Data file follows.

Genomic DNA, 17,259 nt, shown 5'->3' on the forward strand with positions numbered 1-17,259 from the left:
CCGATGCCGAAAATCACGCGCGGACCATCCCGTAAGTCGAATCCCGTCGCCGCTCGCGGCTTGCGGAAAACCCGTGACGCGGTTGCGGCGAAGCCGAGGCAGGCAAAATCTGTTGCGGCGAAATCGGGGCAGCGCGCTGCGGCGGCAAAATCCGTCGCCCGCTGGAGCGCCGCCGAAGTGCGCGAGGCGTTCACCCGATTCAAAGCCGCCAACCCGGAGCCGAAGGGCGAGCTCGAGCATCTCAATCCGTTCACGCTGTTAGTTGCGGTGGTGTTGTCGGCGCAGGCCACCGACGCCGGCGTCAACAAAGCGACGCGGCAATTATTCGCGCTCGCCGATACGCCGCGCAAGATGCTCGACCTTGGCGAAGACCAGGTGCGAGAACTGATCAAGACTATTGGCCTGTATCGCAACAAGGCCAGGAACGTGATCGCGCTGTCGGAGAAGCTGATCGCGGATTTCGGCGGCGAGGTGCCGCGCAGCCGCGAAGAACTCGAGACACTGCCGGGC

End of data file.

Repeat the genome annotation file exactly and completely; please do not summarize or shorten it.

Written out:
Genomic DNA, 17,259 nt, shown 5'->3' on the forward strand with positions numbered 1-17,259 from the left:
CCGATGCCGAAAATCACGCGCGGACCATCCCGTAAGTCGAATCCCGTCGCCGCTCGCGGCTTGCGGAAAACCCGTGACGCGGTTGCGGCGAAGCCGAGGCAGGCAAAATCTGTTGCGGCGAAATCGGGGCAGCGCGCTGCGGCGGCAAAATCCGTCGCCCGCTGGAGCGCCGCCGAAGTGCGCGAGGCGTTCACCCGATTCAAAGCCGCCAACCCGGAGCCGAAGGGCGAGCTCGAGCATCTCAATCCGTTCACGCTGTTAGTTGCGGTGGTGTTGTCGGCGCAGGCCACCGACGCCGGCGTCAACAAAGCGACGCGGCAATTATTCGCGCTCGCCGATACGCCGCGCAAGATGCTCGACCTTGGCGAAGACCAGGTGCGAGAACTGATCAAGACTATTGGCCTGTATCGCAACAAGGCCAGGAACGTGATCGCGCTGTCGGAGAAGCTGATCGCGGATTTCGGCGGCGAGGTGCCGCGCAGCCGCGAAGAACTCGAGACACTGCCGGGC